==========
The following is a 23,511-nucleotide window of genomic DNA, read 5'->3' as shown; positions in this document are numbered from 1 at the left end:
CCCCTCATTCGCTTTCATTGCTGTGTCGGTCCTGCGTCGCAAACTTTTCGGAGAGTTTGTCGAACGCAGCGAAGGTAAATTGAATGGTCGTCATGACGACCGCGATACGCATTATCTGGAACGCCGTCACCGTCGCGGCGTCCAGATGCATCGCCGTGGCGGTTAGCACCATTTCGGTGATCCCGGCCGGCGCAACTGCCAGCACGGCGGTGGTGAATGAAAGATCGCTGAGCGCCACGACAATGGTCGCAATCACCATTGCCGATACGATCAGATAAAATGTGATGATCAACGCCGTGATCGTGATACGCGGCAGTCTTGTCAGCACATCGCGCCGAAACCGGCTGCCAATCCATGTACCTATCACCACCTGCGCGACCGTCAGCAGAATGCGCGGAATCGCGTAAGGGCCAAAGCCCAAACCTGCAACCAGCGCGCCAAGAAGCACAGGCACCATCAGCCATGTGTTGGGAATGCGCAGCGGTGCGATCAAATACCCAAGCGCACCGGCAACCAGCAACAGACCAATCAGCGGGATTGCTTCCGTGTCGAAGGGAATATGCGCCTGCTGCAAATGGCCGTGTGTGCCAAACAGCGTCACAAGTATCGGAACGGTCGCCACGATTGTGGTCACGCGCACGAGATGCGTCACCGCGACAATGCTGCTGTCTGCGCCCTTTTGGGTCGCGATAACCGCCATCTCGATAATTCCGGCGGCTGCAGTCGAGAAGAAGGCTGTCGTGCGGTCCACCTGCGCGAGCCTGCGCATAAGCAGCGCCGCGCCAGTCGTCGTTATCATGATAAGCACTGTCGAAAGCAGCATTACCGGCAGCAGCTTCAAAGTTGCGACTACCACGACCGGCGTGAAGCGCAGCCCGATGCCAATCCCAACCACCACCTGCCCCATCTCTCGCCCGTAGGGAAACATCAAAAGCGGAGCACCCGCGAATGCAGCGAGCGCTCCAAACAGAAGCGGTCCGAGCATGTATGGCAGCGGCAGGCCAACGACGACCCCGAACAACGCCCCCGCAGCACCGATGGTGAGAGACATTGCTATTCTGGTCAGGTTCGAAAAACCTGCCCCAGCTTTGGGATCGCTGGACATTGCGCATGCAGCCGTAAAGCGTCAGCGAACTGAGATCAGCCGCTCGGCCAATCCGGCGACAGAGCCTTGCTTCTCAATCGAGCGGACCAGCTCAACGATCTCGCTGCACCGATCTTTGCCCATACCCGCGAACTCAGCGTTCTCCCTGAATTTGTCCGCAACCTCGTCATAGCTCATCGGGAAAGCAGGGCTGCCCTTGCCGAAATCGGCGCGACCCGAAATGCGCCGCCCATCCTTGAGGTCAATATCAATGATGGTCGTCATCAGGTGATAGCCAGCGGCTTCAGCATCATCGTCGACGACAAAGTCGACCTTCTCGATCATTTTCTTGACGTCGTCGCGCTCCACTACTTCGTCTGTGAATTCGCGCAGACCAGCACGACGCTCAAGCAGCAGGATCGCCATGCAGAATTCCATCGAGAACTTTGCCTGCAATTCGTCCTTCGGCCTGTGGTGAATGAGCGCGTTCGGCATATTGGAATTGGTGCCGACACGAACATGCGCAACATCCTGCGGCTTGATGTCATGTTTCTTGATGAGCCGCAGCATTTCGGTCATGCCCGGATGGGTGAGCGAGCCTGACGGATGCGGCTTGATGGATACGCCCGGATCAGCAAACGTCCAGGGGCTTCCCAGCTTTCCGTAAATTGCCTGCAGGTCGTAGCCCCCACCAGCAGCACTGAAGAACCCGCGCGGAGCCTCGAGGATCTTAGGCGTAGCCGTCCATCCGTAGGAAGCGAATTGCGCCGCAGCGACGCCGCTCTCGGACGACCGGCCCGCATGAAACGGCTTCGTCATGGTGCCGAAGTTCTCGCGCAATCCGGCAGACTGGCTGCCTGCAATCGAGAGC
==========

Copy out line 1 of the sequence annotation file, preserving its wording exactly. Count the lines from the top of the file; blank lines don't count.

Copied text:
The following is a 23,511-nucleotide window of genomic DNA, read 5'->3' as shown; positions in this document are numbered from 1 at the left end: